The maintenance margin requirements for a pattern day trader are much higher than that for a non-pattern day trader. The minimum equity requirement for a pattern day trader is $25,000 (or 25% of the total market value of securities, whichever is higher) while that for a non-pattern day trader is $2,000. Every day trading account must meet this requirement independently and not through cross-guaranteeing different accounts. In situations when the account falls below this stipulated figure of $25,000, further trading is not permitted until the account is replenished.
A margin call occurs if your account falls below the maintenance margin amount. A margin call is a demand from your brokerage for you to add money to your account or close out positions to bring your account back to the required level. If you do not meet the margin call, your brokerage firm can close out any open positions in order to bring the account back up to the minimum value. Your brokerage firm can do this without your approval and can choose which position(s) to liquidate. In addition, your brokerage firm can charge you a commission for the transaction(s). You are responsible for any losses sustained during this process, and your brokerage firm may liquidate enough shares or contracts to exceed the initial margin requirement.
Margin Buying Power
The buying power for a pattern day trader is four times the excess of the maintenance margin as of the closing of business of the previous day (say an account has $35,000 after the previous day’s trade, then the excess here is $10,000 as this amount is over and above the minimum requirement of $25,000. This would give a buying power of $40,000 (4 x $10,000). If this is exceeded, then the trader will receive a day trading margin call issued by the brokerage firm. There is a time span of five business days to meet the margin call. During this period, the day trading buying power is restricted to two times the maintenance margin excess. In case of failure to meet the margin during the stipulated time period, further trading is only allowed on a cash available basis for 90 days, or until the call is met.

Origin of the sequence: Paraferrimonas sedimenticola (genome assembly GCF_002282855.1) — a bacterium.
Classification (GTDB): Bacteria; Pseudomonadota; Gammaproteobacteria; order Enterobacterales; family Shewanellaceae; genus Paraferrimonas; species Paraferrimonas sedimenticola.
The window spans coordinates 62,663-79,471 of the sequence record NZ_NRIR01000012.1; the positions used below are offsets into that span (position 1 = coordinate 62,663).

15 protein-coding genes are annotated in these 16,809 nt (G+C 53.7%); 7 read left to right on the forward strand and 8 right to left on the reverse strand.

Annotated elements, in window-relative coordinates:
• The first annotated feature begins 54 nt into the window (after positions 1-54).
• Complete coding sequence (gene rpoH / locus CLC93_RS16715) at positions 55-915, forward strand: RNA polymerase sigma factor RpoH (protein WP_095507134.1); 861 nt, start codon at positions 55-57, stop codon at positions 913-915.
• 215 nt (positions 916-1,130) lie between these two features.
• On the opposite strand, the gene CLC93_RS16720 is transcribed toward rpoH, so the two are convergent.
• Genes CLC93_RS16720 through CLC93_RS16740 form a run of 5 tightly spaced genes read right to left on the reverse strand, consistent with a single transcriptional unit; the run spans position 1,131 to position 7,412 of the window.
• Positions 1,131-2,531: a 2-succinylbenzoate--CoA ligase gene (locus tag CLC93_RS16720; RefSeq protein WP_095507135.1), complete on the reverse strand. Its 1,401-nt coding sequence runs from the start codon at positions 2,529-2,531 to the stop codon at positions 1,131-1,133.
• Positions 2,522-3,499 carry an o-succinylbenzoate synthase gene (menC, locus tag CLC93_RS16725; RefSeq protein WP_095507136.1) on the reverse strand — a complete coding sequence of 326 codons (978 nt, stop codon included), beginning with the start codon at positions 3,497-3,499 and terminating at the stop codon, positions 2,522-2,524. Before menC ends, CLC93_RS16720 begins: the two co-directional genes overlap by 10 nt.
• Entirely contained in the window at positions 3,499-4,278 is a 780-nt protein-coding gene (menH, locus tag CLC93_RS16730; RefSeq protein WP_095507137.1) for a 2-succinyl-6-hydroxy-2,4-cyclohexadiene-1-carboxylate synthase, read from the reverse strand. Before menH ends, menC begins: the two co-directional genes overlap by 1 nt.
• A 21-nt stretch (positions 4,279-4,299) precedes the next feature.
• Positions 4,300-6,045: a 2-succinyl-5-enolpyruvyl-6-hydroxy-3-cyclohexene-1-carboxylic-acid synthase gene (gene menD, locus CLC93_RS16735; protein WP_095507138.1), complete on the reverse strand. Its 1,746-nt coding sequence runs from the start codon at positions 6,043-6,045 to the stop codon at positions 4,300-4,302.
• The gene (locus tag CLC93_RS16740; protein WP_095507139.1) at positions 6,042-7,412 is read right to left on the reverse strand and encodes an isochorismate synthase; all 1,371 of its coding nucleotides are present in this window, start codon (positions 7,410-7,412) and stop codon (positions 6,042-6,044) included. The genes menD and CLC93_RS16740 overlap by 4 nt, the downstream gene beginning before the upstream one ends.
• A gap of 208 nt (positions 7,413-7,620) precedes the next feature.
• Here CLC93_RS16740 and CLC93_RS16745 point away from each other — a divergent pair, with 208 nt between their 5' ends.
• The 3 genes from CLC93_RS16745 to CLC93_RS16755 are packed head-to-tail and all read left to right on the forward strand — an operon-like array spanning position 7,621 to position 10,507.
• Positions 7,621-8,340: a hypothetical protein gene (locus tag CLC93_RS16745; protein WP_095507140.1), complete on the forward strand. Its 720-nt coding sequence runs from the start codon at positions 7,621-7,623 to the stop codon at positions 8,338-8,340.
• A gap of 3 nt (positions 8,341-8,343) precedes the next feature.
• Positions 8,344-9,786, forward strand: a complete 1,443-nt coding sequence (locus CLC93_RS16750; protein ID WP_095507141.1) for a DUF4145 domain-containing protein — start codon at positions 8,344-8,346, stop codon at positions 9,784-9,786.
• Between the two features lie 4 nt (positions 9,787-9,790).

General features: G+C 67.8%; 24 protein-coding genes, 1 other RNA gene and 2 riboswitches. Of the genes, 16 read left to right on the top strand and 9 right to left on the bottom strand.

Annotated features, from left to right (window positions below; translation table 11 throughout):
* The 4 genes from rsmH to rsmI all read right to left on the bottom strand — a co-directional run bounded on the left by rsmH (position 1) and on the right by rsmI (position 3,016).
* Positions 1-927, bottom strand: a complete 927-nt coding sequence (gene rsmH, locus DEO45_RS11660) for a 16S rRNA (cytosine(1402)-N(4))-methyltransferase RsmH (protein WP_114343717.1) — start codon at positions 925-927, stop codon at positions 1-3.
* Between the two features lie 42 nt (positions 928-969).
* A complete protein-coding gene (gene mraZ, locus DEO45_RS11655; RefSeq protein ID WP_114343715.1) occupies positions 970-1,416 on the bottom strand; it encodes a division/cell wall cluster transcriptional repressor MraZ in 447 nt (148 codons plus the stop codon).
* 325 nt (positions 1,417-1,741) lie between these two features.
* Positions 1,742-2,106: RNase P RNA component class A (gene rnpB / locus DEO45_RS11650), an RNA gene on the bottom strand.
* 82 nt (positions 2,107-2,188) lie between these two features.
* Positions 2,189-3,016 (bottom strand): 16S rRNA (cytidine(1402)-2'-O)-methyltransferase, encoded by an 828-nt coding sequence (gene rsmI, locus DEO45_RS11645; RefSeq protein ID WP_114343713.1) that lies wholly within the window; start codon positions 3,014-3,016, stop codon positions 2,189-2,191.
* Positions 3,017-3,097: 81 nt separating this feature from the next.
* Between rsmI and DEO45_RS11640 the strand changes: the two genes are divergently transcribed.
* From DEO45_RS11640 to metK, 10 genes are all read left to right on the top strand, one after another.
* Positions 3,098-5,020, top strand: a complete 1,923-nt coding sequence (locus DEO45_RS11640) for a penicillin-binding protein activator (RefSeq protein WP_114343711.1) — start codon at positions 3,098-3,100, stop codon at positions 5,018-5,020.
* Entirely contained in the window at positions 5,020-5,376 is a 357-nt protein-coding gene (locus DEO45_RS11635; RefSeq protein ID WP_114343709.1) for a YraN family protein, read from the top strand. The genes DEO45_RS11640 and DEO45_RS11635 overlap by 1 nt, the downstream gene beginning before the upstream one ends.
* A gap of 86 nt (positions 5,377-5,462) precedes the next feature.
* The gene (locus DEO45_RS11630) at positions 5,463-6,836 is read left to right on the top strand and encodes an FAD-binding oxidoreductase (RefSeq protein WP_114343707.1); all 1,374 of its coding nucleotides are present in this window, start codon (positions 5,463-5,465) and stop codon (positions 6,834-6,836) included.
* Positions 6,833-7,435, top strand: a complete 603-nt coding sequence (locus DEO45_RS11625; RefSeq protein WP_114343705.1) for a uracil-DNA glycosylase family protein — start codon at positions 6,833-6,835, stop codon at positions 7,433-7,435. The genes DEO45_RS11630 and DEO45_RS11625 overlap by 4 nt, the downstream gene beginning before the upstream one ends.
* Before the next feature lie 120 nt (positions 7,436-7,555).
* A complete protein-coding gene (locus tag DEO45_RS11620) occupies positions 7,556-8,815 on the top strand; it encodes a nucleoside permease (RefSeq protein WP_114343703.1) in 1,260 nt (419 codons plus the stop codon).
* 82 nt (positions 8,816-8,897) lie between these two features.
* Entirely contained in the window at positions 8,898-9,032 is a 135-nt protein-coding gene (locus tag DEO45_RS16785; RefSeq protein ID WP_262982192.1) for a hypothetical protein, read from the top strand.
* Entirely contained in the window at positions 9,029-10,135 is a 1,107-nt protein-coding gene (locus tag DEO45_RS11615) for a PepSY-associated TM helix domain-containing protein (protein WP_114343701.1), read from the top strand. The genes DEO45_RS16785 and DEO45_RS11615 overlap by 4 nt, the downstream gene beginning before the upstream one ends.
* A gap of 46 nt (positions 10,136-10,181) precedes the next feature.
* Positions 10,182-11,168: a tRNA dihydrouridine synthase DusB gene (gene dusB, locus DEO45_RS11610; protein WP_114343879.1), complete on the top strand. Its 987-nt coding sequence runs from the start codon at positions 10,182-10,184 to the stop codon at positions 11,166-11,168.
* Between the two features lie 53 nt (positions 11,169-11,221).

Example of Trading on Margin
Assume that a trader has $20,000 more than the maintenance margin amount. This will provide the trader with a day trading buying power of $80,000 (4 x $20,000). If the trader indulges in buying $80,000 of PQR Corp at 9:45 a.m. followed by $60,000 of XYZ Corp. at 10.05 a.m. on the same day, then he has exceeded his buying power limit. Even if he subsequently sells both during the afternoon trade, he will receive a day trading margin call the next day. However, the trader could have avoided the margin call by selling off PQR Corp before buying XYZ Corp.
Note: Though the brokers must operate within the parameters issued by the regulatory authorities, they do have the discretion to make minor amendments in the laid requirements called “house requirements.” A broker-dealer may classify a customer as a pattern day trader by bringing them under their broader definition of a pattern day trader. Also, brokerage firms may impose higher margin requirements or restrict buying power. Thus, there can be variations depending upon the broker-dealer you choose to trade with.